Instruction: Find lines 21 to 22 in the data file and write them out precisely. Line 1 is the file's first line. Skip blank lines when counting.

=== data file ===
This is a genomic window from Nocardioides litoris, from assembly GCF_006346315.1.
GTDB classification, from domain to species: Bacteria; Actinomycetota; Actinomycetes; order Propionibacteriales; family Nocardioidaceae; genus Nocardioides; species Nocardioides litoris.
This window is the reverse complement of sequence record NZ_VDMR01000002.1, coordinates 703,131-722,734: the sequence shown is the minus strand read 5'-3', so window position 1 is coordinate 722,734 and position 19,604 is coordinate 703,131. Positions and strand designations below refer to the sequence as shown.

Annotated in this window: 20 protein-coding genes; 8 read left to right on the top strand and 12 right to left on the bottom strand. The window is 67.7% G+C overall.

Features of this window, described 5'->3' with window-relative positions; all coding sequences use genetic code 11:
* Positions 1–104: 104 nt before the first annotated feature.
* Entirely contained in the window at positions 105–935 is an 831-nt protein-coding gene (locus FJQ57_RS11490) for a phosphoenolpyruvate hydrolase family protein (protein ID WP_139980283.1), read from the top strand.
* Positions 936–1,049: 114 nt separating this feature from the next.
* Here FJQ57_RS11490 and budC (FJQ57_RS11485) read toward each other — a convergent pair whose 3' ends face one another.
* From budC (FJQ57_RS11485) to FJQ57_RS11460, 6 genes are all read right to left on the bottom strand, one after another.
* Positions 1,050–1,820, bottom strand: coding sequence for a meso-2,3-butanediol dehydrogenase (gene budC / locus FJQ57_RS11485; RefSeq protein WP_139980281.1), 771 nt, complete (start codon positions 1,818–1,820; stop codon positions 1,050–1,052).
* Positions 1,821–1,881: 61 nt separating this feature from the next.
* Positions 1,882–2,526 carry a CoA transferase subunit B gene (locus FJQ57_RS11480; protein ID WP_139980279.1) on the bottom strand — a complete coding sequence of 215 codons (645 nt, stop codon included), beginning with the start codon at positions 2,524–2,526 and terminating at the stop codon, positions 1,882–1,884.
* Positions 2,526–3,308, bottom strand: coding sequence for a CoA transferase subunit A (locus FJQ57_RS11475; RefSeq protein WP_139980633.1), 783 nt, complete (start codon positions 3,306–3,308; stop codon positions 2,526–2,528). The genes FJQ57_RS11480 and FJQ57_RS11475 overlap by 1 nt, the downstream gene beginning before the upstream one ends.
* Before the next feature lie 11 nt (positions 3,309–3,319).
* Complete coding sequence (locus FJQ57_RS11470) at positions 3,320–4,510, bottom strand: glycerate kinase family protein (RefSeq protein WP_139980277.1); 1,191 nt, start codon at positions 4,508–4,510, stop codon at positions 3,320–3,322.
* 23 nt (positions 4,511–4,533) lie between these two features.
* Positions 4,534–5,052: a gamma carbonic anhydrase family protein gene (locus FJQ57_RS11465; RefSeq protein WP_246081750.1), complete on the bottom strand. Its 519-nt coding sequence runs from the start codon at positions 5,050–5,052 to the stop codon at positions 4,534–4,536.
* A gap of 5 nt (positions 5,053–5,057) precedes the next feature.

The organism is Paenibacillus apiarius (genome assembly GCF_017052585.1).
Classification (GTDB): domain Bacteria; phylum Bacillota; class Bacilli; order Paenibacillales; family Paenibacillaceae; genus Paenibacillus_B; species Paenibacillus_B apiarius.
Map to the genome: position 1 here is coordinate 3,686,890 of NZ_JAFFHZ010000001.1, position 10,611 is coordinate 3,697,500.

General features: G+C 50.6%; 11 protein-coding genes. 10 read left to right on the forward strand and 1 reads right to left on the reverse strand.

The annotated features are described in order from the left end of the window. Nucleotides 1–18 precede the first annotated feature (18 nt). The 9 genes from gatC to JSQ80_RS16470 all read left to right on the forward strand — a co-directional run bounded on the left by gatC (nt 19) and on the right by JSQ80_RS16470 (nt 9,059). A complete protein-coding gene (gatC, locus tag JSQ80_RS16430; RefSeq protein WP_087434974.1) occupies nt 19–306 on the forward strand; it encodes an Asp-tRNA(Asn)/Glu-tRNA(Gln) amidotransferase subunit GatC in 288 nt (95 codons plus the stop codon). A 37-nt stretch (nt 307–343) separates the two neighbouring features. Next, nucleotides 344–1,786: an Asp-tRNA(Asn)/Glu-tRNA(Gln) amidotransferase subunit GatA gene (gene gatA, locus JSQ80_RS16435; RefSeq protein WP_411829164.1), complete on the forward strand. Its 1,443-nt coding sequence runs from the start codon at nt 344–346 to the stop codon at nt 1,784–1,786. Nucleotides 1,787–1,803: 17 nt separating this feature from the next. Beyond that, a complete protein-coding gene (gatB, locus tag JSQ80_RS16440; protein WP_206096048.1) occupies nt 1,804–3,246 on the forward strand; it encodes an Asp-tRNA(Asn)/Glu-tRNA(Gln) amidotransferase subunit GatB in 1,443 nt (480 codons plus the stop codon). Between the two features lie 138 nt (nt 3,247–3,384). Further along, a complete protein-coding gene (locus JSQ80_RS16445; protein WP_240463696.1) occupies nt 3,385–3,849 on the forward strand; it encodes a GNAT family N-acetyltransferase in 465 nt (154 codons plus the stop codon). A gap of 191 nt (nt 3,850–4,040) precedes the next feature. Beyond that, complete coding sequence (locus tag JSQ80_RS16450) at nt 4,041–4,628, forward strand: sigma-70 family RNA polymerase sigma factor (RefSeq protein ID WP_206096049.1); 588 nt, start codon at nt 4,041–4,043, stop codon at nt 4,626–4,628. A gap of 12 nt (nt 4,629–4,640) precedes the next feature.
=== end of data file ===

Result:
Classification (GTDB): domain Bacteria; phylum Bacillota; class Bacilli; order Paenibacillales; family Paenibacillaceae; genus Paenibacillus_B; species Paenibacillus_B apiarius.
Map to the genome: position 1 here is coordinate 3,686,890 of NZ_JAFFHZ010000001.1, position 10,611 is coordinate 3,697,500.